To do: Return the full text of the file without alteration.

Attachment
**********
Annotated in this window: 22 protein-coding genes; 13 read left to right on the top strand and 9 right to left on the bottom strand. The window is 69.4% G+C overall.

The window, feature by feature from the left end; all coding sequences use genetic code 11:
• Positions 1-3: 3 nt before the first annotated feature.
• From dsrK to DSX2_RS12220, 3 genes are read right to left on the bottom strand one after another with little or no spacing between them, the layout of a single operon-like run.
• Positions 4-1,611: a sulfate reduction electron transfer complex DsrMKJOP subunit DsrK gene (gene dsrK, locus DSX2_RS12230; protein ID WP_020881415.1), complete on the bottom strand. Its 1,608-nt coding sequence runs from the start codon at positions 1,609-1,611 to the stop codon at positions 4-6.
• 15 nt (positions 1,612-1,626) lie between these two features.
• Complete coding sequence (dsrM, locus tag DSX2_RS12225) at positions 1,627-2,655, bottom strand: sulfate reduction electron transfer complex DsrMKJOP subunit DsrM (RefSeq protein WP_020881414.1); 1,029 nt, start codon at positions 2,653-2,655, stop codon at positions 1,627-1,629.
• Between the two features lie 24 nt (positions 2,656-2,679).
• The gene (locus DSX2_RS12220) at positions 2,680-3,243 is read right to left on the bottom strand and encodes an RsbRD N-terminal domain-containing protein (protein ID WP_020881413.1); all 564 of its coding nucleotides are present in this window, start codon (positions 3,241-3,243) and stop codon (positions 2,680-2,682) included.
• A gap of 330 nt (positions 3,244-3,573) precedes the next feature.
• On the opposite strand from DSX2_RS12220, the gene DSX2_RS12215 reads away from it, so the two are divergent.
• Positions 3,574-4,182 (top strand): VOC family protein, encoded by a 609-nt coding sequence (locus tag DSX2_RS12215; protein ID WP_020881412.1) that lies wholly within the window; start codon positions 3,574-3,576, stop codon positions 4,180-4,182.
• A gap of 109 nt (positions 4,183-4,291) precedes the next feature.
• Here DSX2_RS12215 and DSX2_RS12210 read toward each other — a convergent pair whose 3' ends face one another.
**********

Annotated in this window: 22 protein-coding genes; 13 read left to right on the top strand and 9 right to left on the bottom strand. The window is 69.4% G+C overall.

The window, feature by feature from the left end; all coding sequences use genetic code 11:
• Positions 1-3: 3 nt before the first annotated feature.
• From dsrK to DSX2_RS12220, 3 genes are read right to left on the bottom strand one after another with little or no spacing between them, the layout of a single operon-like run.
• Positions 4-1,611: a sulfate reduction electron transfer complex DsrMKJOP subunit DsrK gene (gene dsrK, locus DSX2_RS12230; protein ID WP_020881415.1), complete on the bottom strand. Its 1,608-nt coding sequence runs from the start codon at positions 1,609-1,611 to the stop codon at positions 4-6.
• 15 nt (positions 1,612-1,626) lie between these two features.
• Complete coding sequence (dsrM, locus tag DSX2_RS12225) at positions 1,627-2,655, bottom strand: sulfate reduction electron transfer complex DsrMKJOP subunit DsrM (RefSeq protein WP_020881414.1); 1,029 nt, start codon at positions 2,653-2,655, stop codon at positions 1,627-1,629.
• Between the two features lie 24 nt (positions 2,656-2,679).
• The gene (locus DSX2_RS12220) at positions 2,680-3,243 is read right to left on the bottom strand and encodes an RsbRD N-terminal domain-containing protein (protein ID WP_020881413.1); all 564 of its coding nucleotides are present in this window, start codon (positions 3,241-3,243) and stop codon (positions 2,680-2,682) included.
• A gap of 330 nt (positions 3,244-3,573) precedes the next feature.
• On the opposite strand from DSX2_RS12220, the gene DSX2_RS12215 reads away from it, so the two are divergent.
• Positions 3,574-4,182 (top strand): VOC family protein, encoded by a 609-nt coding sequence (locus tag DSX2_RS12215; protein ID WP_020881412.1) that lies wholly within the window; start codon positions 3,574-3,576, stop codon positions 4,180-4,182.
• A gap of 109 nt (positions 4,183-4,291) precedes the next feature.
• Here DSX2_RS12215 and DSX2_RS12210 read toward each other — a convergent pair whose 3' ends face one another.